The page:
Robert Bennett: Why the U.S. still needs newspapers

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  • 2 bits Cottonwood Heights, UT
    Aug. 13, 2013 4:16 p.m.

    We also need news papers for a place to advertise. News papers are still a good place to advertise (for some things... to some people).

    But as your best place for news... If you like day old news, I guess so.

  • 2 bits Cottonwood Heights, UT
    Aug. 13, 2013 12:41 p.m.

    I think the reason some people think we still need news papers is... so the generations of media elitists can continue to control public opinion and elections.

    IF news papers were like they were back in the Cronkite era (where he left his liberal views aside and reported what happened instead of pushing their political agenda... the venerable news papers and networks would not have become as irrelevant as they have become today.

    Technology just allows us more options. It doesn't guarantee more accuracy, or less agenda. It puts the responsibility (and the ability) back on us to research what we are seeing in the news to determine if it's the truth or just somebody's spin on the truth.

  • 1covey Salt Lake City, UT
    Aug. 13, 2013 10:29 a.m.

    Clearly, alternatives to TV news are needed, if, for no other reason, there is too much going on for TV, with its severe time limitations to cover. My favorite print media are books. Internet news such as it is is great for current events. Papers and magazines always seemed to stack up. Even just dealing with the mail is a problem, especially with all the solicitations. Tons of credit card offers- you can't just throw them away, I shred them to avoid identity theft problems. And so it goes.....

  • Baron Scarpia Logan, UT
    Aug. 13, 2013 7:59 a.m.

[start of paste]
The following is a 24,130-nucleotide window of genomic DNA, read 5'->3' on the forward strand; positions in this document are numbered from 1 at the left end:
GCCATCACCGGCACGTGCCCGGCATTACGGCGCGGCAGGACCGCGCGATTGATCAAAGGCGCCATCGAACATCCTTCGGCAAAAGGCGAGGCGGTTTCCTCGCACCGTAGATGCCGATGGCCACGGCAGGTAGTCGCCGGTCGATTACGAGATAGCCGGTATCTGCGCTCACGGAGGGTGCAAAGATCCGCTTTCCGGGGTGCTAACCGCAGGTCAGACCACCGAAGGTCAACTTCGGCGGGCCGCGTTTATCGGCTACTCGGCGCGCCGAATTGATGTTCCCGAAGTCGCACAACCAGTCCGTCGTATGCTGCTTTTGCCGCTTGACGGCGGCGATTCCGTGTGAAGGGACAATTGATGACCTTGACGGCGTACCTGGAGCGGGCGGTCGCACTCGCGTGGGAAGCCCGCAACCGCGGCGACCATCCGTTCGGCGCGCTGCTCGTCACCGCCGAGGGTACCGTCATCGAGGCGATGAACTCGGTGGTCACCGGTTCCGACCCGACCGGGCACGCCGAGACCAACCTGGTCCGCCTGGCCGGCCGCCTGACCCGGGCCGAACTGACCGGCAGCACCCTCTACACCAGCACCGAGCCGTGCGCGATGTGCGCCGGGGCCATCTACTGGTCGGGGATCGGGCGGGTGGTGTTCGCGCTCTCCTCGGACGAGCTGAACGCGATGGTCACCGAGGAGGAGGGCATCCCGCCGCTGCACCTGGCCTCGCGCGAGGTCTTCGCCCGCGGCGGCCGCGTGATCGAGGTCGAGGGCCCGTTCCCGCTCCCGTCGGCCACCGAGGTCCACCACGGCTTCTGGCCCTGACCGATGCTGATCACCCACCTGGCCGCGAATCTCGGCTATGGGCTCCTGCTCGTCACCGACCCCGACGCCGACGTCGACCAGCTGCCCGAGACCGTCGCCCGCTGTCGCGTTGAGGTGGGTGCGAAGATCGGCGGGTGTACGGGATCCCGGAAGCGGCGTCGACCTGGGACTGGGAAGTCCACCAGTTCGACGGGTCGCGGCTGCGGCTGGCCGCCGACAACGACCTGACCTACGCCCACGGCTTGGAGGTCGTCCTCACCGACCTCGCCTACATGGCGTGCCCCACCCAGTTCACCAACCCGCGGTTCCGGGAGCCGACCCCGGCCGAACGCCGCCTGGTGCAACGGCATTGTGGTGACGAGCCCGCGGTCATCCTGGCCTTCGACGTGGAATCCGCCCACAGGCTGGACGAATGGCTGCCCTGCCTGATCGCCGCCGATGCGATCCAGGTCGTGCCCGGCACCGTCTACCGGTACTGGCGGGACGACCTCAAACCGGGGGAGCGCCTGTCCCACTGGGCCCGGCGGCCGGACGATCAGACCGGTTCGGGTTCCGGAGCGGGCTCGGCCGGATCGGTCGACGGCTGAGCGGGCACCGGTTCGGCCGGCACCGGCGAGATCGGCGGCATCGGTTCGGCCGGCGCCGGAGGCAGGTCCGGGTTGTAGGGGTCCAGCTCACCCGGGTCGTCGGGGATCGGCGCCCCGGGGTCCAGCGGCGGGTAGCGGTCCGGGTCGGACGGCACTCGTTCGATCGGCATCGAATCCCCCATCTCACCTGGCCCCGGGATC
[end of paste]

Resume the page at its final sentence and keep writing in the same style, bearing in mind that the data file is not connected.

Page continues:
What killed the newspaper was that the Internet took away most communities' ONLY venue to place ads -- the classifieds. From Craig's List to -- people can now place free ads and not pay the hundreds of dollars an ad would cost in a classified.

    As newspapers gave their content away for free, Google because the main profiteer of news because it organized it, personalized it, and presented it to online readers by linking its own paid ads to it, regardless of source. Ironically, Google doesn't have one reporter on its staff, but essentially take much of the profits from news. Newspapers are trying to erect pay walls so that their best content is no longer free, but people are still able to get around such pay walls if the content is reposted elsewhere.

    Newspaper are still needed. Some papers, such as the Des News, are relying on 'citizen journalism,' but such strategies has created misinformed or bogus stories, such as the scandal of Mayor Winder using an alias to write positive stories about his West Valley City.

    Replacing lost income from classifieds is what's needed to revive news.

  • Cincinnatus Kearns, UT
    Aug. 12, 2013 8:29 p.m.


    I agree. I've mentioned this to a number of people- the DN these days feels more like a big Church newsletter. They are trying to appeal to a wider audience than the Wasatch Front or Utah and so it feels less like a city or state newspaper. I come here out of curiosity. Occasionally I find an interesting story. I read through the comment boards to laugh at some of the things that are said and occasionally comment when some of the comments seem outrageous or uninformed.

    But then, I often turn to a number of other sources to get more information about certain stories, or news about stories they don't report on here that affect this community. I too wish the DN would return to some more in-depth (if not investigative) journalism.

  • What in Tucket? Provo, UT
    Aug. 12, 2013 6:57 p.m.

    Nowadays every reporter wants to editoralize in his articles giving his opinion and not giving an unbiased report. So most conservatives who consist of close to half the people don't read them.

  • JP71 Ogden, UT
    Aug. 12, 2013 2:55 p.m.

    I understand this commentary but I think it's just nostalgia. We need to maintain the quality of a news paper while embracing new technology. The physical news papers is dead and that is OK. The challenge is to keep reading quality literature and not give into fluff.